Harri Walters – Production Manager, Secret Smokehouse

 

Like some more info?

For more information on testo Saveris 2 or any of Testo’s solutions please go to www.testo.co.uk or call us on +44 1420 544433 and we’ll be happy to help.

 

 

 

Foodex 2018: Come and visit the Testo stand and discover our measuring solutions that ensure Food Safety from farm to fork

Measuring instrument manufacturers Testo, will be at Foodex demonstrating our safety equipment for the processing sector. On stand K310, our experts will be on hand to explain how Testo’s range of instruments help operators ensure they are storing, producing and distributing food safely from farm to fork, whilst also enhancing process efficiency.

 

Testo’s range of Food Safety equipment includes data loggers, thermometers, pH meters, cooking oil testers, infrared thermometers, thermal imaging cameras, thermal barriers and more

 

On our stand, Testo will be giving out Free sausages, as part of our ‘how hot is your sausage’ application display. We will be doing live demonstrations of how to use Testo thermometers to show both the core temperature of the sausages, and surface temperature of the griddle during cooking. Thus, ensuring we are cooking the sausages at the correct temperature, and ultimately, proving we’re doing so safely.

As well as the sausage giveaway, a major focus at the show will be our data logger range, suitable for many applications in the food processing sector. These include low-cost loggers for simple temperature and/or humidity measurement in a cold storage room for instance, right through to the temperature of production items or the surface temperature of machines or motors themselves. Testo’s high-end data loggers have the capability to measure even the most extreme temperature ranges in production processes.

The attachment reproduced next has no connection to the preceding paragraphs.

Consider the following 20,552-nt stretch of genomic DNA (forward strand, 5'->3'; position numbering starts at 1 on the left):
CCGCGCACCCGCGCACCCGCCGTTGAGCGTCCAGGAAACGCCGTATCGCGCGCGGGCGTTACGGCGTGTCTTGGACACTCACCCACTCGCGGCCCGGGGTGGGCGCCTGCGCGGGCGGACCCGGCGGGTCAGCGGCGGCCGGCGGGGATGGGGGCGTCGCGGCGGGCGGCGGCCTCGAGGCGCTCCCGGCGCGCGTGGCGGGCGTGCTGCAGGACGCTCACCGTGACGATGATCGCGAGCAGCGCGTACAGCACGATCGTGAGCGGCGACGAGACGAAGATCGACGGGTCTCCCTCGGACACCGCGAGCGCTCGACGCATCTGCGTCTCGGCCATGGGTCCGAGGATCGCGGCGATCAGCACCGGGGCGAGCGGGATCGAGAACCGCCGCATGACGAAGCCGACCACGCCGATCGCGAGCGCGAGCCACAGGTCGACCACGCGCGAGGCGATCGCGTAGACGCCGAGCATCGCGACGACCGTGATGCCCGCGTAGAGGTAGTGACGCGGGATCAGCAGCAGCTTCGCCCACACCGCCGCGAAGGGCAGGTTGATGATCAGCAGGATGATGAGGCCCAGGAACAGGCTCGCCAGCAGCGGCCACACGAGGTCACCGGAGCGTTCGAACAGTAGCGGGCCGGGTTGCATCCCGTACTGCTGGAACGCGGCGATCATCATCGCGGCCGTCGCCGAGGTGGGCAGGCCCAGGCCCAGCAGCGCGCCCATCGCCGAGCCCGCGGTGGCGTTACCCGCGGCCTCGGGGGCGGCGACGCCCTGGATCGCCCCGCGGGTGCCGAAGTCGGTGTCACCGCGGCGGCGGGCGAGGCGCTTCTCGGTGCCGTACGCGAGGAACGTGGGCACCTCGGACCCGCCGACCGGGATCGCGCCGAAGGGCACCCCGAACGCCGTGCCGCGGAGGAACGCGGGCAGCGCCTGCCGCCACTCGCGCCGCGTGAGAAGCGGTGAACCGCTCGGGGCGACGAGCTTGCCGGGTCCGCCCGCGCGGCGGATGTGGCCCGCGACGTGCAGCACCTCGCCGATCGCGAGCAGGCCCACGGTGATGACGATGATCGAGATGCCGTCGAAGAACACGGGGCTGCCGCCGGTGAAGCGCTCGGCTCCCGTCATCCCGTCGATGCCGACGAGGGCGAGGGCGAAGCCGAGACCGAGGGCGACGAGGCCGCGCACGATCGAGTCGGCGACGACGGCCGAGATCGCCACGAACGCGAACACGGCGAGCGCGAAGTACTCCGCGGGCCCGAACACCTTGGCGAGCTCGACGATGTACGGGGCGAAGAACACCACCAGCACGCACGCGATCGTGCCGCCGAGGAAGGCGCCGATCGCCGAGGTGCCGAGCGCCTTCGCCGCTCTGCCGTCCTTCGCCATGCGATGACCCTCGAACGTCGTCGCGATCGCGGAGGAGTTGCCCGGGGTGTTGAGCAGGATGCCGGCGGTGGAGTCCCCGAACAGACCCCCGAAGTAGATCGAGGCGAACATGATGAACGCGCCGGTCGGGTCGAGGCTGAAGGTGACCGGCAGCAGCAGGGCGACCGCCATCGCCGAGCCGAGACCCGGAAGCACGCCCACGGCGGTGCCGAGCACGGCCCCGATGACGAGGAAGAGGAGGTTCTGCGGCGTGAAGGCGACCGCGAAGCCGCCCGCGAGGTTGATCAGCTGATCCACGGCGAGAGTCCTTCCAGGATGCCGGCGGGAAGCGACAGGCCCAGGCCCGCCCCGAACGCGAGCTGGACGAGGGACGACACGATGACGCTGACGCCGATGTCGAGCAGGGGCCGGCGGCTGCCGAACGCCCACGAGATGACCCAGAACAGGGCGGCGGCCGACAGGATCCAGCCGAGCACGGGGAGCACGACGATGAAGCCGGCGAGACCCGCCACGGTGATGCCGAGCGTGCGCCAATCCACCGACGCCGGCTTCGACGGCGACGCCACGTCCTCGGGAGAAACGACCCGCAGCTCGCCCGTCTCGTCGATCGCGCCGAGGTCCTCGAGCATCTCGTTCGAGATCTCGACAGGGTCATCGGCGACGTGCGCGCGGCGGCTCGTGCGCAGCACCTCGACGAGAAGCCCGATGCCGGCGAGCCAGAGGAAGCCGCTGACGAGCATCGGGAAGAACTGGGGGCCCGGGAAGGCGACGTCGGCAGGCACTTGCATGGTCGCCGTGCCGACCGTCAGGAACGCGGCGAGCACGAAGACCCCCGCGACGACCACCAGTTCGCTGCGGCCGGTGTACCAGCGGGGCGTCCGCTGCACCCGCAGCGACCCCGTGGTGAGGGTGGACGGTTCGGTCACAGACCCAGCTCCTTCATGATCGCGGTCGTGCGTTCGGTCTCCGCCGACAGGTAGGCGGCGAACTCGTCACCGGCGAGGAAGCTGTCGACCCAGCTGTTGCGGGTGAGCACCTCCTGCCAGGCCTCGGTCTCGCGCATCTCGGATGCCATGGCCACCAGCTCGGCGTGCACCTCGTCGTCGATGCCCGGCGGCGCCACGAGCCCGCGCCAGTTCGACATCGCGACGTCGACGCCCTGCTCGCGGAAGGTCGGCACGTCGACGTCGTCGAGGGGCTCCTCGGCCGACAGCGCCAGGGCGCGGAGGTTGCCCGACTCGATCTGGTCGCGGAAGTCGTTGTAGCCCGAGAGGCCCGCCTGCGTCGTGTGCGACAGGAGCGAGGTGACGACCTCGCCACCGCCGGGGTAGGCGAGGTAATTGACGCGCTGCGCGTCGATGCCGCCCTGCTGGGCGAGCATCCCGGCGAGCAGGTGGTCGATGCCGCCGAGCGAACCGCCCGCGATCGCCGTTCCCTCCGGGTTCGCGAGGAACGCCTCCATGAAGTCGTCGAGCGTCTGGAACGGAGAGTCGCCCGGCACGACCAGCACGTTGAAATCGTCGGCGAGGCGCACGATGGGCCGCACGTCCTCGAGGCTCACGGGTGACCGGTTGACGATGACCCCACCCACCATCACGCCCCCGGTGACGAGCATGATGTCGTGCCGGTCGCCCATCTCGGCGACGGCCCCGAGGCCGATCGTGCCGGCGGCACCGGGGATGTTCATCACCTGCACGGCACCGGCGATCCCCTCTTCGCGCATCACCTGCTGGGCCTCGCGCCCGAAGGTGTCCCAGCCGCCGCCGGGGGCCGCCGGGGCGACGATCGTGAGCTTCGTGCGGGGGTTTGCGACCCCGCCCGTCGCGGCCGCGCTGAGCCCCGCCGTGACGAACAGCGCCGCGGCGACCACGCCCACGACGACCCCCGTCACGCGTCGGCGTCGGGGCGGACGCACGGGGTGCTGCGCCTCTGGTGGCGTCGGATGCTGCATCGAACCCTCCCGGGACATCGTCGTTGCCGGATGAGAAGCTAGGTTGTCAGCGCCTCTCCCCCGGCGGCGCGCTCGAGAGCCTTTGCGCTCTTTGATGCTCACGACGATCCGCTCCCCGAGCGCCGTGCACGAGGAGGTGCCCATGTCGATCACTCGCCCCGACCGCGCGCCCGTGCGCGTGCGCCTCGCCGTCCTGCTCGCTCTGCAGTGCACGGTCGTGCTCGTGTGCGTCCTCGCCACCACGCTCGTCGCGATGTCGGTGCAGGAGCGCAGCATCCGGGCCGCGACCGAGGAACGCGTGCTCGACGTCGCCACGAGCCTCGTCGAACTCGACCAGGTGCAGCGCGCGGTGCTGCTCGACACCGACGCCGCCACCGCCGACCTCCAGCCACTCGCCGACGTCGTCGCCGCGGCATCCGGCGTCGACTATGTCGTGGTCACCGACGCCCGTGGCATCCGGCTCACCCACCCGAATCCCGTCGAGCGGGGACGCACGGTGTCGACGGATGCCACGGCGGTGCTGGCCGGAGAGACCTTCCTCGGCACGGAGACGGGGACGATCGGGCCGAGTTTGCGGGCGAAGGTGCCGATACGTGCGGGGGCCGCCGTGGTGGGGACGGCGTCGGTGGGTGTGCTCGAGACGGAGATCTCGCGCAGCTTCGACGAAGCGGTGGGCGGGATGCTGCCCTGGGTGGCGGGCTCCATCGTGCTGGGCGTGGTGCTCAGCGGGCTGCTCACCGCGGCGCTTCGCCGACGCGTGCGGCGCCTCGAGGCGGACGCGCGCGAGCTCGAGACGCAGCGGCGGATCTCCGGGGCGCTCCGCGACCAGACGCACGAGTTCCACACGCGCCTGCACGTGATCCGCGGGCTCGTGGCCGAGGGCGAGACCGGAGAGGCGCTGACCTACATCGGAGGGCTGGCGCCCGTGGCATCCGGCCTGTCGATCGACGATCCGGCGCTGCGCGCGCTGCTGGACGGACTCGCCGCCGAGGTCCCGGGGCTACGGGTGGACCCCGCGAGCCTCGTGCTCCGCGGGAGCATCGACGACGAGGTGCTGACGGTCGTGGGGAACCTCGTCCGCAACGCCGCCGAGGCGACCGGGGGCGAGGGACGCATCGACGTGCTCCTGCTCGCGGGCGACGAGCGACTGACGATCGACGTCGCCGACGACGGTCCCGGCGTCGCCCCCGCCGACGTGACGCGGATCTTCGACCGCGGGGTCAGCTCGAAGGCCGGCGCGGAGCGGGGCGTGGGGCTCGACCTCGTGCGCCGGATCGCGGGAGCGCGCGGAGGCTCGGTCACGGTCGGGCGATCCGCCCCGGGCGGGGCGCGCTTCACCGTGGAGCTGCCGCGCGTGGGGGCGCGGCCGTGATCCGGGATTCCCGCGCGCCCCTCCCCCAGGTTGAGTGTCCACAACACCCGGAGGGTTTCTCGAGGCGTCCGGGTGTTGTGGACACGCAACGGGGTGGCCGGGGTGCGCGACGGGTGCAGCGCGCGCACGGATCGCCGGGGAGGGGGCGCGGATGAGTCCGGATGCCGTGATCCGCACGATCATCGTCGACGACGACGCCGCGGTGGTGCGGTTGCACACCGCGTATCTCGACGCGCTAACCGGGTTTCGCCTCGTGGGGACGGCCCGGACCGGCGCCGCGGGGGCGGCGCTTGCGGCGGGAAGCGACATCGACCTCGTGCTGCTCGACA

Another focus product is Testo’s Saveris 2, automated climate monitoring system. A cloud-based system that stores all measurement data in one central place, Testo’s Saveris 2 removes the need to collect data manually, meaning staff can use this time for other important tasks. There is also no longer a potential for readings to go missing. This has proved very handy for audits.

 

 

 

All Testo food safety equipment is HACCP certified. As well as those mentioned, Testo will have our full range of instruments on display including data loggers, thermometers, pH meters, cooking oil testers, infrared thermometers, thermal imaging cameras, thermal barriers and more.

 

Exhibition info

In April 2018, the UK’s premier trade event for the food and drink processing, packaging and logistics industries once again comes to Birmingham. With an expected 30,000 attendees across the 5 shows, the show aims to shine a light on top trends across the food manufacturing sectors; from improving traceability and food safety, transforming productivity and highlighting the latest new ingredients and super foods to make an impression on the industry.